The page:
Post by Daniel Egitto

New Blogger Daniel Egitto: Freshman and Aspiring Journalist

Hi, I’m Daniel Egitto, a freshman at Duke with an intended major in English. I’m from Florida, and I spent the better part of my childhood growing up in some small, quiet suburbs surrounded by pretty much nothing but farms, rivers and untouched forest for acres and acres around. Out where I lived, it was nearly impossible to ever get more than a few miles from the wilderness that still covers a huge chunk of Florida today. Mazes of pine and oak forests made up my backyard, crisscrossed with bubbling springs and dotted with the occasional deer, coyote or alligator peeking out of the trees. It was there in those Florida woods, kayaking and hiking through some of America’s last wild places, that I first fell in love with the natural world and the conservationist issues facing our country today.

Daniel Egitto in a tree

Incoming freshman Daniel Egitto is pursuing an English major for a future career in journalism.

Because despite its treasure trove of both scientific and recreational gems, Florida has a truly terrible history of protecting natural heritage. Governor Rick Scott, for example, brought in a gag rule on the words “climate change” appearing in any state environmental document, while at the same time the well-being of those springs I came to know and love in my childhood has faced rising challenges due to unsustainable farming practices and water use policies. An unacceptable number of Americans are still unaware of both the struggles and opportunities this country’s biodiversity has always offered, and because of this I have come to develop a passion for both science education and topical journalism in general.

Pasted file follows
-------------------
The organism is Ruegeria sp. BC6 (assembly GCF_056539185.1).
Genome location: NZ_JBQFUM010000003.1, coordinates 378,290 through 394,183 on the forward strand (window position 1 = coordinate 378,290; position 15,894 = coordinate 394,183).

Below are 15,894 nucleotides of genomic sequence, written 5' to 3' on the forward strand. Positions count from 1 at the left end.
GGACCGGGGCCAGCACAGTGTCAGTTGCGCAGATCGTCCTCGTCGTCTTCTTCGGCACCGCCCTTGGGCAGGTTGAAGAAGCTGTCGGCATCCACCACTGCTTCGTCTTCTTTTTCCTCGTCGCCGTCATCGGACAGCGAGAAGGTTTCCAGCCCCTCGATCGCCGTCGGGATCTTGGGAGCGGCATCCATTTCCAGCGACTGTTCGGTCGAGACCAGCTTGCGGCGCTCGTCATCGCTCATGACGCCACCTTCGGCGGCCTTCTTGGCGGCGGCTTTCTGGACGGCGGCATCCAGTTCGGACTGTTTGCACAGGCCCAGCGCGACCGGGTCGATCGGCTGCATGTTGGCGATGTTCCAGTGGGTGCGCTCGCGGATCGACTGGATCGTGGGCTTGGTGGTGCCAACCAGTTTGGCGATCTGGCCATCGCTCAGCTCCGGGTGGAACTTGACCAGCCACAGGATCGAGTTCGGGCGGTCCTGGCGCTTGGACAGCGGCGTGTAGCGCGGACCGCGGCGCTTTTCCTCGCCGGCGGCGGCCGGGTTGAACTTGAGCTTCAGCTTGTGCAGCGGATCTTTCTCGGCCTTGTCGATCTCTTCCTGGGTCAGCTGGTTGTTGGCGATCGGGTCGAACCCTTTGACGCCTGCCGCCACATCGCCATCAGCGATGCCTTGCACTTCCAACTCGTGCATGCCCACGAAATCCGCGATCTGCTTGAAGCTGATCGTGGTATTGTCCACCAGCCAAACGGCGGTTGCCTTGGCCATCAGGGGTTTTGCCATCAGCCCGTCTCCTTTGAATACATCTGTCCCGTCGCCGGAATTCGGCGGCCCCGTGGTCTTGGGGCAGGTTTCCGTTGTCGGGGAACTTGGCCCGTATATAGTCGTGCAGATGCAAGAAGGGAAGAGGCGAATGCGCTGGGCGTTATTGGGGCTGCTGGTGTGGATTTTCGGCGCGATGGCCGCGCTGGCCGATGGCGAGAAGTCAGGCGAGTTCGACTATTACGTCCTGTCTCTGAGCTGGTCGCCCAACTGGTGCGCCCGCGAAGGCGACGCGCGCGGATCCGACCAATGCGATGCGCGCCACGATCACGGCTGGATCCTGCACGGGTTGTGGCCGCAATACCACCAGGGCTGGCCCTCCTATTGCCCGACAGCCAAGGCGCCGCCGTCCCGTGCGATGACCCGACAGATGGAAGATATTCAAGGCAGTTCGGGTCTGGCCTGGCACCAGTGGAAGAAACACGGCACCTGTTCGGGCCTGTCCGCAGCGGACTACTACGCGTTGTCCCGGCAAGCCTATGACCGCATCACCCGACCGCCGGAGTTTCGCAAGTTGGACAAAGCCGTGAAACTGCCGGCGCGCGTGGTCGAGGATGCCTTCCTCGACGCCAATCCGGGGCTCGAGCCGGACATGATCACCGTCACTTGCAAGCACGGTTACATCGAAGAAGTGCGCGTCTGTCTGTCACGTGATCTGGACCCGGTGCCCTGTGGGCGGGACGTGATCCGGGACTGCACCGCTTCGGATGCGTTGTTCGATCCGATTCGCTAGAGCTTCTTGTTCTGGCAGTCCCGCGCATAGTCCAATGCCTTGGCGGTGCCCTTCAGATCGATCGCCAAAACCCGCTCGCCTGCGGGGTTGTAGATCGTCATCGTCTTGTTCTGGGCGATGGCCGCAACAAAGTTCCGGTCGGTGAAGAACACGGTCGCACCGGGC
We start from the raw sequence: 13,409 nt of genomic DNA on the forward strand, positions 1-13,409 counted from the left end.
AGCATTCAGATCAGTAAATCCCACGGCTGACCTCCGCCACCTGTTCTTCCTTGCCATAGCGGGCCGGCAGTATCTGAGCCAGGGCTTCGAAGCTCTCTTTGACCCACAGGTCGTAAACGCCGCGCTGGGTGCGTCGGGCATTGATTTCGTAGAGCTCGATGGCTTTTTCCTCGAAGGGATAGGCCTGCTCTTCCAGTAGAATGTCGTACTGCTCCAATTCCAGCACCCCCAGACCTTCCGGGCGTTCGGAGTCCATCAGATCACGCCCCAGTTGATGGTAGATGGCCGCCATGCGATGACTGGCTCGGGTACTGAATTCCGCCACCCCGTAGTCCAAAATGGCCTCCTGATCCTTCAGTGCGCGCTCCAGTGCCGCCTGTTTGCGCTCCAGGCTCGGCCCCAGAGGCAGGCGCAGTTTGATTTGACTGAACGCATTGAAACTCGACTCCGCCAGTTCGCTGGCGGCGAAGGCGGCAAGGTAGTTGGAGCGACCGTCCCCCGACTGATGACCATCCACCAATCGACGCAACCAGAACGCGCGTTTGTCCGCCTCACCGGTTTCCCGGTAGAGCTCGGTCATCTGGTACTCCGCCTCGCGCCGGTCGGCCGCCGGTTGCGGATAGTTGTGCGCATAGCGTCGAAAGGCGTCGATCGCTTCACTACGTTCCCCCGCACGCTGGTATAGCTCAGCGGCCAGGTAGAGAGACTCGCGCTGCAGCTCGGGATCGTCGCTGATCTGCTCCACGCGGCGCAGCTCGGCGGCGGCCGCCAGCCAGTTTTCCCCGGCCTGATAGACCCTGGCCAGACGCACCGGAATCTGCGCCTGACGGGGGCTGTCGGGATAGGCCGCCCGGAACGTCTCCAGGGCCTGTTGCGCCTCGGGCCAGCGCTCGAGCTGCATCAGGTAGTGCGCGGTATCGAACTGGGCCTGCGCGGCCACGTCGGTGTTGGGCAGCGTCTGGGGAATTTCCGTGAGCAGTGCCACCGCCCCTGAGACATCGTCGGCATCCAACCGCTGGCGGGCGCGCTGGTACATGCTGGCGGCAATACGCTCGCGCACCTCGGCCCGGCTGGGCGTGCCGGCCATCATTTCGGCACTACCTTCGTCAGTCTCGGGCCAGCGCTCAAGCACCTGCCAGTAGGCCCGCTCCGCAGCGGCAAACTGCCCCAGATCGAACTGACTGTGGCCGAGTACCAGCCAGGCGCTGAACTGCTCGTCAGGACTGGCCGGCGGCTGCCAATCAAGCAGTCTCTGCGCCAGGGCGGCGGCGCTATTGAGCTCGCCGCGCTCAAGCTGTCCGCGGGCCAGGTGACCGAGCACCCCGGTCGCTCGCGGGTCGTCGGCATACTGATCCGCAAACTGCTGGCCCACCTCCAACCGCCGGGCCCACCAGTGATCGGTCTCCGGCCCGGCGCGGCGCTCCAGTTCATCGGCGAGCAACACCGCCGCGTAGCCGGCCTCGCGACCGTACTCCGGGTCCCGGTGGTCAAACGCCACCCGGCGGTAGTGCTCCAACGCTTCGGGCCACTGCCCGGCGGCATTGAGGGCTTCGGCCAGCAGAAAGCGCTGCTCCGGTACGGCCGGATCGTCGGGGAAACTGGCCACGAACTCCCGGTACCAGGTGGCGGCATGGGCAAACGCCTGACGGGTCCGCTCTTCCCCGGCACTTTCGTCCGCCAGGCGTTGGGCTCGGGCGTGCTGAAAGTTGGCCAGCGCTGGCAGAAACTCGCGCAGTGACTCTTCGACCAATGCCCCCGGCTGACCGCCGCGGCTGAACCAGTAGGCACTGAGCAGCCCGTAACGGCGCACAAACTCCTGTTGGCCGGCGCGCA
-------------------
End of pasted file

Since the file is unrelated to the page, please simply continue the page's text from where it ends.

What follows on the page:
In high school my experiences led me to reach out into my community, engaging with children about basic scientific concepts at a local robotics camp and “Science Saturdays” series. I also became heavily involved with my school’s newly-founded newspaper, where I helped shift its focus onto important yet poorly-publicized struggles of both our society and our world as a whole.

As I enter into my first year on Duke campus, I hope to work with the Duke Research Blog to further both my interests and my goals. I’m currently pursuing a future career in journalism, and by working with Duke Research I hope we can all help nurture a more informed and understanding world.

In addition to my work with this blog, I also intend to get involved with the Chronicle and Me Too Monologues on campus.